Continuous versus Discontinuous Drawing: Possible Cerebellar Involvement in the Development of Temporal Consistency
Clark, Jane E
Contreras-Vidal, Jose L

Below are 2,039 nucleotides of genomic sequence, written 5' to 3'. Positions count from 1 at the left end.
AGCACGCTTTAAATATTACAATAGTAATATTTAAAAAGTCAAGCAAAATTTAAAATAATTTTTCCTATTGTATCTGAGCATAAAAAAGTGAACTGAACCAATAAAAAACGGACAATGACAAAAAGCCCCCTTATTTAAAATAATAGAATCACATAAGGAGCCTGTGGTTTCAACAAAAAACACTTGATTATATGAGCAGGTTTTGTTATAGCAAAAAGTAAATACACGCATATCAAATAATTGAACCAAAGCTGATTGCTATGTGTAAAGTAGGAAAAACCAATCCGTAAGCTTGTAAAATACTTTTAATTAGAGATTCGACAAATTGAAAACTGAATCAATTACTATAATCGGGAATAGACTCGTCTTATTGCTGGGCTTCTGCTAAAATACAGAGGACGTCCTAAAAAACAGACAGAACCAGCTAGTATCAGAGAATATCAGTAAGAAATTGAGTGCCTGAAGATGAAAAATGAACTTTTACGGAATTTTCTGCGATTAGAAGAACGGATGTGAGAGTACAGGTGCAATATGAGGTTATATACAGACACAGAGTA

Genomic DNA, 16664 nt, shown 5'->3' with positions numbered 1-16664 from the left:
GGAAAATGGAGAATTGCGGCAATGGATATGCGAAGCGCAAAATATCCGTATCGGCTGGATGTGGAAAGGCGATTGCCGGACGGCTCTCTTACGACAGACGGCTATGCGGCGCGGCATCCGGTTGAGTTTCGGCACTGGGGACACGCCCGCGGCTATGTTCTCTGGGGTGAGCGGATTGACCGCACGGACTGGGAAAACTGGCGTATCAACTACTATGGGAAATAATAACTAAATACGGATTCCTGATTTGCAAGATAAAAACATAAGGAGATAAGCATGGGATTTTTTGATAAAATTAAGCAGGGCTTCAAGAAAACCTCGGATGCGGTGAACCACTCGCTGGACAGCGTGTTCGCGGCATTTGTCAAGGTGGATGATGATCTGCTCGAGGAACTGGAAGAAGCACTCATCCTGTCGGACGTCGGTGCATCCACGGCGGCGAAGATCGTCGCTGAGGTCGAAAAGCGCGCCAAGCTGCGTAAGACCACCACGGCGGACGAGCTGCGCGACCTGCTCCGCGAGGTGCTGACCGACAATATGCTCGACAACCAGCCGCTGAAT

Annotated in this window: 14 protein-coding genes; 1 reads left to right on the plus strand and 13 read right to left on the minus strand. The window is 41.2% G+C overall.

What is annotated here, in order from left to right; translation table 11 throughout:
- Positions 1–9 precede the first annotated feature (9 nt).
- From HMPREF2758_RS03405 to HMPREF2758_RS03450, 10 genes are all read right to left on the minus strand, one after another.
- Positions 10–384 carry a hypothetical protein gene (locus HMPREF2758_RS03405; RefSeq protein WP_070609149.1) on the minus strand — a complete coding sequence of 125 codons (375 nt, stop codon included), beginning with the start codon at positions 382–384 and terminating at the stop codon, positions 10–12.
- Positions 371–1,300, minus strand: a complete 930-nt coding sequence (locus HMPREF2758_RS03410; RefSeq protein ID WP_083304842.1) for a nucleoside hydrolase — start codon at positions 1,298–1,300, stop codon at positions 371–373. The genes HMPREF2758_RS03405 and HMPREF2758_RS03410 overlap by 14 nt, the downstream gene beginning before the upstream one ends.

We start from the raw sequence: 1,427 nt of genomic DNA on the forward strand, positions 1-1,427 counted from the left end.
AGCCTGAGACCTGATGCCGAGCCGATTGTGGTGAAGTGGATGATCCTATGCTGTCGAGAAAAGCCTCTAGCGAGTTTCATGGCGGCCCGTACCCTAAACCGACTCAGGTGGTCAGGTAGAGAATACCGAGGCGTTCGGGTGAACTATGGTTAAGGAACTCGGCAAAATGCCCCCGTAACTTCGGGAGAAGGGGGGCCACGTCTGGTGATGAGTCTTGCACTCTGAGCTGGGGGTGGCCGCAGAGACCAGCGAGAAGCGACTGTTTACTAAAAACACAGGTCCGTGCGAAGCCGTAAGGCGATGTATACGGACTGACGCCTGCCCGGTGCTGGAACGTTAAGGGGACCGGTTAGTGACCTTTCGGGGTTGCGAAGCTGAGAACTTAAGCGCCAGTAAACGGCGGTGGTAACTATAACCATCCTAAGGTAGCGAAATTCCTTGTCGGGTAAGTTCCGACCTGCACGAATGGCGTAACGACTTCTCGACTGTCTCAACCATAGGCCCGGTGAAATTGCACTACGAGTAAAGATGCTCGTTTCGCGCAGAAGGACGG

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The capability to generate drawing and writing movements of high spatial and temporal qualities is one of the most important developmental achievements during the early school years. Recently, Spencer et al., (2003) proposed that the cerebellum controls the 'explicit timing' underlying temporal consistency during discontinuous drawing, but not 'implicit timing' during continuous drawing. Alternatively, the cerebellum might be involved in the control of limb dynamics, which differ between continuous and discontinuous drawing (Bastian et al., 2000). In the current study, we examine the hypothesis that the developing cerebellum might play an important role in the development of temporal consistency in drawing skills in children. Specifically, we examined: 1) whether there were age-related differences between continuous and discontinuous circle drawing, 2) whether the children's performance in the circle drawing tasks was the same as their performance in the dynamically simpler line drawing tasks, and 3) whether children with Developmental Coordination Disorder (DCD) performed similarly to the children who were typically developing in these four types of movements. Thirty-two children who were typically developing between the ages of five and eleven years and ten children with DCD performed the continuous, discontinuous circle- and line-drawing tasks in random order. Participants were asked to move as consistently as possible for 20 seconds after synchronizing their movements with a metronome for 15 beats. Regression analysis in children who were typically developing showed that high temporal variability existed only in the discontinuous circling in the youngest children but not the older children. Children with DCD showed a similar pattern to their age- and gender-matched controls. However, individual comparison for each child with DCD and normal performance defined by children who were typically developing revealed that two of the ten children with DCD showed timing deficit in the discontinuous movements, an additional three children had timing problem in the discontinuous line drawing. Limb dynamic control played an important role in the development of drawing skills in children. The possibility of a compromised cerebellar function may only exist in a subgroup of children with DCD supporting others observation of the heterogeneous nature of this population.